The latest "LDO Index" report shows that corporate law departments continue to face old challenges like cost control, even as new ones, such as ESG priorities, raise fresh concerns
As has been the case for years, corporate law departments continue to face the brunt of pressure points involving cost control, increasing workloads, and staffing concerns; however, newer challenges involving technology adoption and environmental, social & governance (ESG) priorities also have given many department leaders sleepless nights, according to this year’s Legal Department Operations (LDO) Index Survey, published by the Thomson Reuters Institute and the Legal Value Network.
Balancing outside counsel & in-house workloads
It’s no surprise that controlling outside legal counsel spending remains a top priority for law departments. Spending on outside counsel remains the single largest budget item for most corporate law departments. Given the changing economic environment and increasing volumes of legal work matter, departments also are gearing up to handle more work in-house for the remainder of 2022 and beyond.
You can download the full 2022 Legal Department Operations Index here.
Roughly one-half of respondents to the LDO Index survey said their departments were hiring additional attorneys. However, increasing matter volumes and growing headcount have not necessarily translated into increased budgets for many departments, and relatively few say they’re increasing their hiring of legal operations staff.
The general trend of the economy is also weighing on in-house counsel’s minds as they adapt to continuously increasing law firm billing rates. In general, the rates paid by law departments to their outside law firms has continued to increase, although not necessarily across the board. Year-over-year rate increases in 2022, compared to 2021, represented modest growth, or in some cases, even a slight contraction. When compared to 2020, however, rates in 2022 are up nearly universally — and in some cases, they’re up quite substantially.
Even as legal departments try to get their outside counsel costs under control, the use of alternative pricing structures — such as alternative fee arrangements or blended rates — remain relatively rare. Indeed, most law departments rate their legal spend management sophistication as middle of the road, which means that most departments continue to rely on general billing guidelines and discounts as their primary cost-control measures.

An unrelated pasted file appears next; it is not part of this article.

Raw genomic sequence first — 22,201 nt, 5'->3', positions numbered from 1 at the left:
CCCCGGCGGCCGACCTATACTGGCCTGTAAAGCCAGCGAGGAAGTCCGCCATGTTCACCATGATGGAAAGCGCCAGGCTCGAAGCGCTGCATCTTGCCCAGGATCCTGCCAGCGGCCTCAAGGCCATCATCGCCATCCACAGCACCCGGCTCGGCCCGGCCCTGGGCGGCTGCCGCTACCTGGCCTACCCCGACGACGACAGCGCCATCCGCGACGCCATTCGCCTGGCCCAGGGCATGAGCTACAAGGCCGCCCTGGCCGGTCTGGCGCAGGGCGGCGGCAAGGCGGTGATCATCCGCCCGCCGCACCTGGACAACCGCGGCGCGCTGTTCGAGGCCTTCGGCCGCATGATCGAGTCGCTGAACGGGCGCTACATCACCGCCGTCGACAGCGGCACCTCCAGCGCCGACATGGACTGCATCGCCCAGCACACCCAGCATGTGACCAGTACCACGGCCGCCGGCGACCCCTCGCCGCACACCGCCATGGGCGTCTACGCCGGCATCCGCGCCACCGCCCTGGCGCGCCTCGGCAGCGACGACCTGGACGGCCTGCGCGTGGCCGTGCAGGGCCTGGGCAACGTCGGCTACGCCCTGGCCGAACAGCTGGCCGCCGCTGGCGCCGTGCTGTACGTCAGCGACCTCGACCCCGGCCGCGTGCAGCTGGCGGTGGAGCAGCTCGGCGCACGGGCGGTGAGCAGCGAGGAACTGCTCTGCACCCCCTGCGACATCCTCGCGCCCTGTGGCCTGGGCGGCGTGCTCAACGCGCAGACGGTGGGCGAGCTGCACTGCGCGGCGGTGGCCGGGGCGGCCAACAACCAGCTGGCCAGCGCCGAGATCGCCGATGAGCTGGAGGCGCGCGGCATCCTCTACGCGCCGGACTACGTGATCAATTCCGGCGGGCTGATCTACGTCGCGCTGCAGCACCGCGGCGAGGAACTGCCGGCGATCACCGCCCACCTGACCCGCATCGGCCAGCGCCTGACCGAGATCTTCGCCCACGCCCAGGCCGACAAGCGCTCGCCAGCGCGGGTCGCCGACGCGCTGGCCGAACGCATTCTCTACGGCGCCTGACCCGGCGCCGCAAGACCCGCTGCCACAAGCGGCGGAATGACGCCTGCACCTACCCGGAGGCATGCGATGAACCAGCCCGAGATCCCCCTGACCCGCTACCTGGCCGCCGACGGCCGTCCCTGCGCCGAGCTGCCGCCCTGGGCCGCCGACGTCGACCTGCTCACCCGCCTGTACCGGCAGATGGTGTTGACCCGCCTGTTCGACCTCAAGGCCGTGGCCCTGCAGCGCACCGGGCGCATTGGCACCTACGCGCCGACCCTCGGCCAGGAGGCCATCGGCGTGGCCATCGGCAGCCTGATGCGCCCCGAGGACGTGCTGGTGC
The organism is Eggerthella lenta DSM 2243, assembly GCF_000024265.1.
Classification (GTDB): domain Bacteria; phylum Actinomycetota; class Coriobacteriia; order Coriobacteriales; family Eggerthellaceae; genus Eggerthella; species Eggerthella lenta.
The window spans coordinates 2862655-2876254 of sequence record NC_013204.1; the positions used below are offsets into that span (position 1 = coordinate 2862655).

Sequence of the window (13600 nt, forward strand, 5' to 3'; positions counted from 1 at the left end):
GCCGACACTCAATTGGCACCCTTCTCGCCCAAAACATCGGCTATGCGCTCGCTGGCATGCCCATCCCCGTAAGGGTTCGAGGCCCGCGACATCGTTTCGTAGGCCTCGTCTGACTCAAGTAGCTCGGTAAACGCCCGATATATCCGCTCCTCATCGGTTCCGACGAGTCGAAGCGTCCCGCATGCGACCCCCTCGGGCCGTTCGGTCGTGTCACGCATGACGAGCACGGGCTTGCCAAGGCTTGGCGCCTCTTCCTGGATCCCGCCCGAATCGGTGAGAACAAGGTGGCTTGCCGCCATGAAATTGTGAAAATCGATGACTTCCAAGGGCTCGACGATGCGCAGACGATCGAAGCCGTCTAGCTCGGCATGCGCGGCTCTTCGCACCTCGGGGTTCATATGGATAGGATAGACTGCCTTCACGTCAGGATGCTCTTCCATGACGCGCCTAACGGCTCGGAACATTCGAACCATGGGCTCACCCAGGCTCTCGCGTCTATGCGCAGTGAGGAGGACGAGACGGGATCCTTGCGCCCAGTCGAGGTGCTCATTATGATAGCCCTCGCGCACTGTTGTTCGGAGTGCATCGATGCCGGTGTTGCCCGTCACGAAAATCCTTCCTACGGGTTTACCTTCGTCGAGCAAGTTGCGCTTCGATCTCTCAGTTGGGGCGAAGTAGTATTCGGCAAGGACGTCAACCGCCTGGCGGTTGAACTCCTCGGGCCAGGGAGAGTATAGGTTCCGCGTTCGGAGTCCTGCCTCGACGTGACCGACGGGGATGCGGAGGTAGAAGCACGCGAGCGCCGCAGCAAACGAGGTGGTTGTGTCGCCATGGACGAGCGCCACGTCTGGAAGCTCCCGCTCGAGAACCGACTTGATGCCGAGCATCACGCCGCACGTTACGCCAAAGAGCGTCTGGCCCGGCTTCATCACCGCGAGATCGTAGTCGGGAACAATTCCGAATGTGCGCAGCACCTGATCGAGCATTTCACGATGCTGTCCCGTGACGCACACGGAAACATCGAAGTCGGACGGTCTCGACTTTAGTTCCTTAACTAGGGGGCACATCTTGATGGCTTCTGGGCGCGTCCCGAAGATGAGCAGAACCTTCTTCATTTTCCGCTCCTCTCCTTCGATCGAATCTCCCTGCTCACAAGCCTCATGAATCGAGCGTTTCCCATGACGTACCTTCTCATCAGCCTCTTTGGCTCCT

In fact, the survey shows that more sophisticated cost-control measures and the metrics used to track their efficacy remain relatively underutilized by all but a few corporate law departments.
Technology & staffing
The most common technologies that are seen to bring value to law departments today are electronic billing, electronic signatures, and online legal research — although many also feel that these solutions, while purchased and deployed, remain underutilized. Perhaps as a reflection of this concern, legal operations professionals report that the pace of change in their companies regarding improvements to process and technology is, for the most part, moderate at best or slow to non-existent at worst.
Indeed, there is a similar sense of hesitancy with regard to resource and budget allocation. While 30% of respondents reported being satisfied with their departments’ budget and resource allocation, another 28% reported being either dissatisfied or very dissatisfied with their allocation.
This may be indicative of the fact that in-house matter volume continues to increase, while budgets and legal operation staffing remain, for the most part, stagnant. The average corporate law department in the survey reports only 3.8 legal operations full-time equivalent (FTE) staff members within their department. While this will obviously vary based on department size, the additional commentary provided by survey respondents indicates that for many companies, dedicated legal operations staff remain relatively rare.
The rising importance of ESG
Despite much conversation in the broader marketplace around the increasing importance of ESG issues in general, and diversity, equity & inclusion (DEI) concerns in particular, the majority of companies responding to the survey have yet to implement a diversity initiative. For those companies that do report having such an initiative, it is still a relatively new venture, often less than two years old. These initiatives also seem to lack granularity in the diversity information collected, and most companies report that they seem unsure of how to utilize the data that they do collect.
As focus on ESG and DEI issues continues to sharpen, however, the need to collect such information and use it in a meaningful way will only increase. Those companies which have already begun such initiatives, particularly the small percentage that have been at it for a while, will likely find themselves at an advantage.
However, it appears that much work remains regarding how to use diversity initiatives to drive meaningful change, or how to achieve desired goals and outcomes in terms of encouraging outside law firm diversity. Equally unclear, too, is how outside law firms can help their client companies meet their own ESG goals.